The main aspects of this act are that a person must be assumed to have capacity unless it is established that he lacks capacity, the person is not to be treated as unable to make a decision unless all practicable steps to help him to do so have been taken without success, a person is not to be treated as unable to make a decision simply because he makes an unwise decision, an act done or decision made, under this Act for or on behalf of a person who lacks capacity must be done, or made, in his best interests and before the act is done, or the decision is made, regard must be had to whether the purpose for which it is needed can be as effectively achieved in a way that is less restrictive of the person’s rights and freedom of action. In terms of Winterbourne house, the carers must ensure that any type of care they take which they have initiated themselves for the individual must be in the best interests of that individual.

As well as this, they must ensure that they do not doubt an individual’s own mental capability to make decisions for themselves. Disability discrimination act: The Disability Discrimination Act (DDA) 1995 aims to end the discrimination that faces many people with disabilities. This Act has been significantly extended, including by the Disability Discrimination Order 2006 (DDO).

It gives people with disabilities rights in the areas of employment, education, access to goods, facilities and services, including larger private clubs and transport services, buying or renting land or property, including making it easier for people with disabilities to rent property and for tenants to make disability-related adaptations, functions of public bodies, for example issuing of licences etc. Data protection act: The Data Protection Act controls how your personal information is used by organisations, businesses or the government. Everyone who is responsible for using data has to follow strict rules called ‘data protection principles’.

They must make sure the information is used fairly and lawfully, used for limited, specifically stated purposes, used in a way that is adequate, relevant and not excessive, accurate, kept for no longer than is absolutely necessary, handled according to people’s data protection rights, kept safe and secure and not transferred outside the UK without adequate protection. There is stronger legal protection for more sensitive information, such as ethnic background, political opinions, religious beliefs, health, sexual health and criminal records. Care standards act: The Care Standards Act 2000 is a piece of primary legislation, which established an independent regulatory body for England known as the National Care Standards Commission. Its remit covered social care, private and voluntary healthcare services.

In Wales, the Act provided for an arm of the National Assembly to be the regulatory body for the same services within that country. The principal purpose of the Act was to provide much needed reform of the care services sector within England and Wales. The Act itself defines the range of care services to include: residential care homes, nursing homes, children’s homes, domiciliary care agencies, fostering agencies, and voluntary adoption agencies, private and voluntary healthcare services – including private hospitals, clinics and private primary care premises. It also established equivalence between local authorities and the independent sector in meeting the same standards of care.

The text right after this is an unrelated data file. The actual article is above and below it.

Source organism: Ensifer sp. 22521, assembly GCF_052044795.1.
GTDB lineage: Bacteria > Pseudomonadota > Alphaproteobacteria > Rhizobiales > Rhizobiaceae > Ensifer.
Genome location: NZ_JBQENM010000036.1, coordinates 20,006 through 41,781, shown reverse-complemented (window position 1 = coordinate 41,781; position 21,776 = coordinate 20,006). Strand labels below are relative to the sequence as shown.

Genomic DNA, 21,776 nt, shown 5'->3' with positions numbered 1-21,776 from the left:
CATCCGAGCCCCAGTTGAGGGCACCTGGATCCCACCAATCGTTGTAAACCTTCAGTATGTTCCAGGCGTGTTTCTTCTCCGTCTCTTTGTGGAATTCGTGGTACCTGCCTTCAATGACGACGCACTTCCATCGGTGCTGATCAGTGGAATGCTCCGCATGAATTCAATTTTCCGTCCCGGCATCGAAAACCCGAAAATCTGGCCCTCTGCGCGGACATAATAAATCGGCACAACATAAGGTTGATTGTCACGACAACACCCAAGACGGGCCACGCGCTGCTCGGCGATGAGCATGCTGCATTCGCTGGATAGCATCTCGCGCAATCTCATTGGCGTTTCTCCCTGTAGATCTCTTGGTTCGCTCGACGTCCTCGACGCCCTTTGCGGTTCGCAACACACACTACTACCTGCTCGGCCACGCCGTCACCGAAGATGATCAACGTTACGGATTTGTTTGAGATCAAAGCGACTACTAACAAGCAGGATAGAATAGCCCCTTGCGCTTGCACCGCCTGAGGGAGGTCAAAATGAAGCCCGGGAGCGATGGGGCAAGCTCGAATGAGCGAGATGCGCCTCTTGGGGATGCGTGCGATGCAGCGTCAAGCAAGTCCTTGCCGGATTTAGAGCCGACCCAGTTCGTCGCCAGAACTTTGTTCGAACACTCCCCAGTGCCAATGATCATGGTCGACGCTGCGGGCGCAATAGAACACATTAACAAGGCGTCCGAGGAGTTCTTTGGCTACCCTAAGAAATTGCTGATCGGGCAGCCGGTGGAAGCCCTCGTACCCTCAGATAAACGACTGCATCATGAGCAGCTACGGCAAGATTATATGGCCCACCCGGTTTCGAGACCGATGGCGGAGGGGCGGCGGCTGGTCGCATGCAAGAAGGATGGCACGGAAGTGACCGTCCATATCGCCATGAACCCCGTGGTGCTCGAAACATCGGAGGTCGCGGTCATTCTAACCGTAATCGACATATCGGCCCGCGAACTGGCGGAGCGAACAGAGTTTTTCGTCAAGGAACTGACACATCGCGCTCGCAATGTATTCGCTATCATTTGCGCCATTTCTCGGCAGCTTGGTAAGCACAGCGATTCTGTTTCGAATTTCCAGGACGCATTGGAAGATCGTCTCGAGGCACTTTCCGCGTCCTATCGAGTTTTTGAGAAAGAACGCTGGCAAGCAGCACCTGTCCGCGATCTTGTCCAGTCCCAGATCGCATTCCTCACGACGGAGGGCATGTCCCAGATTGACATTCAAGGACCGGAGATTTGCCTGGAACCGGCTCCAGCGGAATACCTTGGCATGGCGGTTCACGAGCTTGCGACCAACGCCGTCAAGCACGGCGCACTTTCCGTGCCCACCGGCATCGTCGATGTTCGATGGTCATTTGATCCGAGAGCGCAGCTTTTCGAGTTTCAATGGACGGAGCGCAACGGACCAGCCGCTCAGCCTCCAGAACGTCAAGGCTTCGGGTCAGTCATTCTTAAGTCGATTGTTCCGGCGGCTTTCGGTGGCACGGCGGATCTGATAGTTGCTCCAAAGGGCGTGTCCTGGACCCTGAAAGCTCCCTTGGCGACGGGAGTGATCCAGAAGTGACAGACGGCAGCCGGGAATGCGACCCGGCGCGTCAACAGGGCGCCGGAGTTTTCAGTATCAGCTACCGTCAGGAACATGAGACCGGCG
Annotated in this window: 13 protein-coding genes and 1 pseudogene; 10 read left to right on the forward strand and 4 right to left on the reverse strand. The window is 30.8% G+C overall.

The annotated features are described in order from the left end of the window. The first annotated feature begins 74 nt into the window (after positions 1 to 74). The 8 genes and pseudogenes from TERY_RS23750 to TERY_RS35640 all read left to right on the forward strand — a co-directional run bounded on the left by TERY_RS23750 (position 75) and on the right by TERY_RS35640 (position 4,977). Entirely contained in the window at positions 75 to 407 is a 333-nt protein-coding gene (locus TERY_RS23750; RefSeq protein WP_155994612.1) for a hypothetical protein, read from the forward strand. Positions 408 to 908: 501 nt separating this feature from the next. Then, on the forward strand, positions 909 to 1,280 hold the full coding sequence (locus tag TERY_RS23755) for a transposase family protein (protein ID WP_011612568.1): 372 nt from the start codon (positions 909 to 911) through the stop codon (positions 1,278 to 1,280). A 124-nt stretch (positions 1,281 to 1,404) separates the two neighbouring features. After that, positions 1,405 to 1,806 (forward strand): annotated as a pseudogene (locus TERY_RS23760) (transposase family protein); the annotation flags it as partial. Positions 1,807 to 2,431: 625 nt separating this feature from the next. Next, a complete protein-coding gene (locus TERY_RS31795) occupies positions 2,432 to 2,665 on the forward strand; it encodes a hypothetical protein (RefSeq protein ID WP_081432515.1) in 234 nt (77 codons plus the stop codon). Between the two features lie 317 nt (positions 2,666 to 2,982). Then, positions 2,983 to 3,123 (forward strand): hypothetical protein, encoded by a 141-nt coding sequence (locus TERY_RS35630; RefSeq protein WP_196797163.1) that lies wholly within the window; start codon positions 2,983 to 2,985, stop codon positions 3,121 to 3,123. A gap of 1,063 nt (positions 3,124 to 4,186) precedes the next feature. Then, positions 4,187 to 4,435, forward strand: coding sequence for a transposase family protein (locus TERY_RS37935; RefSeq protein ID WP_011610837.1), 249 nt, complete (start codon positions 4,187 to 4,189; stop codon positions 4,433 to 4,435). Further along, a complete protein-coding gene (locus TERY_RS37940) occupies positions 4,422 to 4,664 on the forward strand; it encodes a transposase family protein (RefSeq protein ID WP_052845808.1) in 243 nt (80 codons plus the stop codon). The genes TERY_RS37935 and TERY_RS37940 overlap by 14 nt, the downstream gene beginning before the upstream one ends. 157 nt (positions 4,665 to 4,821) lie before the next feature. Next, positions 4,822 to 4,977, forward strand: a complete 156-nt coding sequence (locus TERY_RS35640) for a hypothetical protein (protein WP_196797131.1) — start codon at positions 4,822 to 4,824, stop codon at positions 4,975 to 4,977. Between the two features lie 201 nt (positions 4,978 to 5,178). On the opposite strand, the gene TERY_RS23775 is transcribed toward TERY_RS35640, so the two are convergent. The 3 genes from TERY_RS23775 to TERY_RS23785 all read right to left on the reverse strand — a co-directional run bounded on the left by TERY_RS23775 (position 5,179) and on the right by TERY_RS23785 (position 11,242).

Race relations act: The Race Relations Act 1965 was the first legislation in the United Kingdom to address racial discrimination. The Act outlawed discrimination on the grounds of colour, race, or ethnic or national origins in public places. It also prompted the creation of The Race Relations Board (in 1966), to consider complaints under the Act. Safeguarding vulnerable groups act: The Safeguarding Vulnerable Groups legislation came about as a result of the recommendations of the Bichard enquiry following the Soham murders. The Safeguarding Vulnerable Groups (NI) Order 2007 aims to prevent unsuitable people from working (either paid or unpaid) with children or vulnerable adult.

It does this by vetting all those who wish to do such work vulnerable groups and barring those where the information shows they pose a risk of harm. The police act: This act ensures that employers have access to certain information about the individuals which they employ, ensuring they do not have a criminal record. In the past, it did not have to be disclosed whether or not an individual has a criminal record, however, when working with vulnerable adults it is important that it is disclosed and a check is made of the individual. The rehabilitation of offenders act: This is aimed at helping people who have been convicted of a criminal offence and who have not re-offended since.

Anyone who has been convicted of a criminal offence where the sentence was less than 2. 5 years in prison, benefits from the Act, so long as they are not convicted again during the ‘rehabilitation period’. Their conviction then becomes ‘spent’. It is the sentence imposed by the courts that counts, even if it is a suspended sentence, not the time actually spent in prison. Once a conviction is ‘spent’, the convicted person does not have to reveal it or admit its existence in most circumstances. However, there are two main exceptions which relate to people working with children or vulnerable adults. In these cases someone applying for a role is required to reveal all convictions, both spent and unspent.